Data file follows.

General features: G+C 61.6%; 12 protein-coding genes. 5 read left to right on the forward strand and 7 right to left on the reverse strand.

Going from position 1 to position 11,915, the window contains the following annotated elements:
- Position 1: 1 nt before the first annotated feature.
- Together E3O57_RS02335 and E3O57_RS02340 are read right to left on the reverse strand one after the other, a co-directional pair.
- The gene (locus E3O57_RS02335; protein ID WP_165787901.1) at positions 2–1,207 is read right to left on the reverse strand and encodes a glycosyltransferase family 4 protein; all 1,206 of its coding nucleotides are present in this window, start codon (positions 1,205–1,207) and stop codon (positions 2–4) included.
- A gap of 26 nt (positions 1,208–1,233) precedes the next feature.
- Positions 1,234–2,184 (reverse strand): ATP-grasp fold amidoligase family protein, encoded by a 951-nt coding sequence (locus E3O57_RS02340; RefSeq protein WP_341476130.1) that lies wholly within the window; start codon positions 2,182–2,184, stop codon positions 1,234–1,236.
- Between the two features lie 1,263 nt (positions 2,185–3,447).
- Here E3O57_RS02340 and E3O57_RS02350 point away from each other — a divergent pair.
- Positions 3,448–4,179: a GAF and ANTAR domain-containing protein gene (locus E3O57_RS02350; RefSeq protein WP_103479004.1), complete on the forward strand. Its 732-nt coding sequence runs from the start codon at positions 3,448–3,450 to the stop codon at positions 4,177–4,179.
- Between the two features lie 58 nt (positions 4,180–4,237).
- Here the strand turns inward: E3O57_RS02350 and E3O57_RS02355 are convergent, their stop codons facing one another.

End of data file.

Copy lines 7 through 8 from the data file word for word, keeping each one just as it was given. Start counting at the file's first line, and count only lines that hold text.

- Positions 1,234–2,184 (reverse strand): ATP-grasp fold amidoligase family protein, encoded by a 951-nt coding sequence (locus E3O57_RS02340; RefSeq protein WP_341476130.1) that lies wholly within the window; start codon positions 2,182–2,184, stop codon positions 1,234–1,236.
- Between the two features lie 1,263 nt (positions 2,185–3,447).